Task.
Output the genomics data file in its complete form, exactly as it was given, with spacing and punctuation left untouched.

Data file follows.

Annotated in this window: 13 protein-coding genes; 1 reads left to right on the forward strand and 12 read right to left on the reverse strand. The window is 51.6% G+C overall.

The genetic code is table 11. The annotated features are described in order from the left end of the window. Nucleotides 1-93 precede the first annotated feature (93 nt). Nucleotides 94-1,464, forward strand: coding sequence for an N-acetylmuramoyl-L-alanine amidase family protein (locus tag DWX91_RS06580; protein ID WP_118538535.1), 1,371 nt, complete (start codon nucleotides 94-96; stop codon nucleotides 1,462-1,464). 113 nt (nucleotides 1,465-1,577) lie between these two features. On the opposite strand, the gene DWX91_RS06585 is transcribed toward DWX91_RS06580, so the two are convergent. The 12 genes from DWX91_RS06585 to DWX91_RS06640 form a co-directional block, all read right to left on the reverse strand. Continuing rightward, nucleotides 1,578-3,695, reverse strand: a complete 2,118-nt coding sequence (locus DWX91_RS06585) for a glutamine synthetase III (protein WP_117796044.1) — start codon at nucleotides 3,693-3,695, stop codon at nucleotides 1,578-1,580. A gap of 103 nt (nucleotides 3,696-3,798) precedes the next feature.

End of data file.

Annotated in this window: 13 protein-coding genes; 1 reads left to right on the forward strand and 12 read right to left on the reverse strand. The window is 51.6% G+C overall.

The genetic code is table 11. The annotated features are described in order from the left end of the window. Nucleotides 1-93 precede the first annotated feature (93 nt). Nucleotides 94-1,464, forward strand: coding sequence for an N-acetylmuramoyl-L-alanine amidase family protein (locus tag DWX91_RS06580; protein ID WP_118538535.1), 1,371 nt, complete (start codon nucleotides 94-96; stop codon nucleotides 1,462-1,464). 113 nt (nucleotides 1,465-1,577) lie between these two features. On the opposite strand, the gene DWX91_RS06585 is transcribed toward DWX91_RS06580, so the two are convergent. The 12 genes from DWX91_RS06585 to DWX91_RS06640 form a co-directional block, all read right to left on the reverse strand. Continuing rightward, nucleotides 1,578-3,695, reverse strand: a complete 2,118-nt coding sequence (locus DWX91_RS06585) for a glutamine synthetase III (protein WP_117796044.1) — start codon at nucleotides 3,693-3,695, stop codon at nucleotides 1,578-1,580. A gap of 103 nt (nucleotides 3,696-3,798) precedes the next feature.